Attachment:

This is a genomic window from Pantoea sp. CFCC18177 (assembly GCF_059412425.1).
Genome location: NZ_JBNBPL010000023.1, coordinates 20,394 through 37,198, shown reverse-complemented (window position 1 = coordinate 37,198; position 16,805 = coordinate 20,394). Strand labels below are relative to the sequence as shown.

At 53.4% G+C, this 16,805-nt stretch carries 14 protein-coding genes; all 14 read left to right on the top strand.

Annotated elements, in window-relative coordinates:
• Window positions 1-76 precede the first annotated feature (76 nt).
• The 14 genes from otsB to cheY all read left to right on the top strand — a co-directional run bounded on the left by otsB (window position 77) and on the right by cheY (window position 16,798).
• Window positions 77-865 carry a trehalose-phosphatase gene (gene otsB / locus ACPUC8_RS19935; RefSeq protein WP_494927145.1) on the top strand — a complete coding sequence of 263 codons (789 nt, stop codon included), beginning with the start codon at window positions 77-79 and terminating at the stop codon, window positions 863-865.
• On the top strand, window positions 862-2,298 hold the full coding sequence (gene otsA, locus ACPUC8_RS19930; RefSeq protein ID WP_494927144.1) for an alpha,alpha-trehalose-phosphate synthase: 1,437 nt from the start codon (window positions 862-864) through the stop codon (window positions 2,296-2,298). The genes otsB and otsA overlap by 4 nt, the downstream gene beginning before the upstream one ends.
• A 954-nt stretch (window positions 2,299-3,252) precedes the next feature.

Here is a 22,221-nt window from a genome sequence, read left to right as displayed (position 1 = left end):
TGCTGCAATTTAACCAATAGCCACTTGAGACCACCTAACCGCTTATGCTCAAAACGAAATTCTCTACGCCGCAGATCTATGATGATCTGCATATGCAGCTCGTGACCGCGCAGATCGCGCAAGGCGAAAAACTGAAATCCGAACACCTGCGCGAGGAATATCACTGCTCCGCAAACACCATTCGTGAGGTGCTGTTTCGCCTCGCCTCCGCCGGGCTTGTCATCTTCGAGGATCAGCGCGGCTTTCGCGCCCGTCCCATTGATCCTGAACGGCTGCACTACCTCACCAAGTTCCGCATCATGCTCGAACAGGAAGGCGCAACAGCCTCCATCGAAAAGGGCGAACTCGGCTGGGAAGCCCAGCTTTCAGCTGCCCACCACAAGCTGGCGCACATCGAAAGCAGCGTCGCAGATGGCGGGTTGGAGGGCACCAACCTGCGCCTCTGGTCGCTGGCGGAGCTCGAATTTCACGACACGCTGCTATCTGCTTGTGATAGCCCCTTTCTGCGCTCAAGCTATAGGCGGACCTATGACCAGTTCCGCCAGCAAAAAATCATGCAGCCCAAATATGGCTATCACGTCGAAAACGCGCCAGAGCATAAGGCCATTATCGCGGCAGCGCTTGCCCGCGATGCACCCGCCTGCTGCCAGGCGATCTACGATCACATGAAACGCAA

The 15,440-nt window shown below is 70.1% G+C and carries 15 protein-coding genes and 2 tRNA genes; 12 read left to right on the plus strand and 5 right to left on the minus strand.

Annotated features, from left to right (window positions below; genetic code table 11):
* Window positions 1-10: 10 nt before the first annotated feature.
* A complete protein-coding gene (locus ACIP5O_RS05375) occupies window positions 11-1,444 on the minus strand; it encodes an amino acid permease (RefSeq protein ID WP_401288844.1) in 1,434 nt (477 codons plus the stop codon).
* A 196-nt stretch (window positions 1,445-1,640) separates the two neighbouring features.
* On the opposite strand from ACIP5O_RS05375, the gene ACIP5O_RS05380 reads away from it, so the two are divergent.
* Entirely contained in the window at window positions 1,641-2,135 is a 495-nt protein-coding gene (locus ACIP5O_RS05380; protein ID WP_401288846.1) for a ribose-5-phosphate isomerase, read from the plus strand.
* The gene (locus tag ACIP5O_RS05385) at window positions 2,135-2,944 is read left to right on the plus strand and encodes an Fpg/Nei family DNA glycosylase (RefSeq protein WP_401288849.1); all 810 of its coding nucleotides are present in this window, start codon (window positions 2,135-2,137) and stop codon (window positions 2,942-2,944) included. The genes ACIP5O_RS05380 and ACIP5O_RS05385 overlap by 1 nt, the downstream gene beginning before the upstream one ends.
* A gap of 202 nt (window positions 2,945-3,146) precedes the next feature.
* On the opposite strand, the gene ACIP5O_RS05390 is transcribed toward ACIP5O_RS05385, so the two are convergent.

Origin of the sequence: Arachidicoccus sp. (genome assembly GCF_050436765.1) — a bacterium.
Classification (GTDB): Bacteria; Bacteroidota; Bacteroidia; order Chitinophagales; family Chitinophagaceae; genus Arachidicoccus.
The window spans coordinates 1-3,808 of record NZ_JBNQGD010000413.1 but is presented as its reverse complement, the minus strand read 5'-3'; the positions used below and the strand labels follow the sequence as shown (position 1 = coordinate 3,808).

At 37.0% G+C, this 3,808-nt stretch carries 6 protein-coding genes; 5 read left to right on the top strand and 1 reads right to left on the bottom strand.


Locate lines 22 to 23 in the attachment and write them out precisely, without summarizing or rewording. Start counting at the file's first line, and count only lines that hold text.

Origin of the sequence: Arachidicoccus sp. (genome assembly GCF_050436765.1) — a bacterium.
Classification (GTDB): Bacteria; Bacteroidota; Bacteroidia; order Chitinophagales; family Chitinophagaceae; genus Arachidicoccus.